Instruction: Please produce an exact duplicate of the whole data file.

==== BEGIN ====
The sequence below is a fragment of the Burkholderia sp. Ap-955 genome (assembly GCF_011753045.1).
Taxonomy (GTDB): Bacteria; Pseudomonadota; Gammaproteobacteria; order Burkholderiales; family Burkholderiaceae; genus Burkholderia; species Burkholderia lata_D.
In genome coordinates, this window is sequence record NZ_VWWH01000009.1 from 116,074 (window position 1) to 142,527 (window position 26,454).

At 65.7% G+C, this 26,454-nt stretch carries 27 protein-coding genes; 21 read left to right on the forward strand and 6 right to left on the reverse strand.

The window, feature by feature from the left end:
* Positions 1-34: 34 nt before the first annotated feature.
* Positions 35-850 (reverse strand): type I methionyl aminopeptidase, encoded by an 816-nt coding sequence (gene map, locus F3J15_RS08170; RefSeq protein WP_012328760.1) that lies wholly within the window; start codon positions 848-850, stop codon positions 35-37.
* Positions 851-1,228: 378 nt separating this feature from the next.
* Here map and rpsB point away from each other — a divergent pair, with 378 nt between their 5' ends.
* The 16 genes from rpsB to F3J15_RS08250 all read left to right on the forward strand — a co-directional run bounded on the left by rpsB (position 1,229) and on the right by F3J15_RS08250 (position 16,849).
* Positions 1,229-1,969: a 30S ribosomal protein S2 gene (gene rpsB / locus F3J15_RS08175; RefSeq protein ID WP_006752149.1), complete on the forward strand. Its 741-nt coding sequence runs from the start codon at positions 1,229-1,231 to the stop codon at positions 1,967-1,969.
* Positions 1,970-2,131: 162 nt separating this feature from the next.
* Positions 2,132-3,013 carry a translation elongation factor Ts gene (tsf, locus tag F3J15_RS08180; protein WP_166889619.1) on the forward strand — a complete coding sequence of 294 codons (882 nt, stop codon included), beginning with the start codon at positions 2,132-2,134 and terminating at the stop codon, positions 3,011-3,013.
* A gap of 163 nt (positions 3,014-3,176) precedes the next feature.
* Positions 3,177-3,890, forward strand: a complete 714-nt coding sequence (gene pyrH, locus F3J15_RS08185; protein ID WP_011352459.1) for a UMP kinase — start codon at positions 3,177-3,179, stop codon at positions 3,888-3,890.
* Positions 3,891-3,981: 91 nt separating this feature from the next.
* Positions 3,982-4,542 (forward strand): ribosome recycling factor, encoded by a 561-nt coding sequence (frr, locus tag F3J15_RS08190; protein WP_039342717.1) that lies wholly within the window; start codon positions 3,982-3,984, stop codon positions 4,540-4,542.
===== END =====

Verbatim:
The sequence below is a fragment of the Burkholderia sp. Ap-955 genome (assembly GCF_011753045.1).
Taxonomy (GTDB): Bacteria; Pseudomonadota; Gammaproteobacteria; order Burkholderiales; family Burkholderiaceae; genus Burkholderia; species Burkholderia lata_D.
In genome coordinates, this window is sequence record NZ_VWWH01000009.1 from 116,074 (window position 1) to 142,527 (window position 26,454).

At 65.7% G+C, this 26,454-nt stretch carries 27 protein-coding genes; 21 read left to right on the forward strand and 6 right to left on the reverse strand.

The window, feature by feature from the left end:
* Positions 1-34: 34 nt before the first annotated feature.
* Positions 35-850 (reverse strand): type I methionyl aminopeptidase, encoded by an 816-nt coding sequence (gene map, locus F3J15_RS08170; RefSeq protein WP_012328760.1) that lies wholly within the window; start codon positions 848-850, stop codon positions 35-37.
* Positions 851-1,228: 378 nt separating this feature from the next.
* Here map and rpsB point away from each other — a divergent pair, with 378 nt between their 5' ends.
* The 16 genes from rpsB to F3J15_RS08250 all read left to right on the forward strand — a co-directional run bounded on the left by rpsB (position 1,229) and on the right by F3J15_RS08250 (position 16,849).
* Positions 1,229-1,969: a 30S ribosomal protein S2 gene (gene rpsB / locus F3J15_RS08175; RefSeq protein ID WP_006752149.1), complete on the forward strand. Its 741-nt coding sequence runs from the start codon at positions 1,229-1,231 to the stop codon at positions 1,967-1,969.
* Positions 1,970-2,131: 162 nt separating this feature from the next.
* Positions 2,132-3,013 carry a translation elongation factor Ts gene (tsf, locus tag F3J15_RS08180; protein WP_166889619.1) on the forward strand — a complete coding sequence of 294 codons (882 nt, stop codon included), beginning with the start codon at positions 2,132-2,134 and terminating at the stop codon, positions 3,011-3,013.
* A gap of 163 nt (positions 3,014-3,176) precedes the next feature.
* Positions 3,177-3,890, forward strand: a complete 714-nt coding sequence (gene pyrH, locus F3J15_RS08185; protein ID WP_011352459.1) for a UMP kinase — start codon at positions 3,177-3,179, stop codon at positions 3,888-3,890.
* Positions 3,891-3,981: 91 nt separating this feature from the next.
* Positions 3,982-4,542 (forward strand): ribosome recycling factor, encoded by a 561-nt coding sequence (frr, locus tag F3J15_RS08190; protein WP_039342717.1) that lies wholly within the window; start codon positions 3,982-3,984, stop codon positions 4,540-4,542.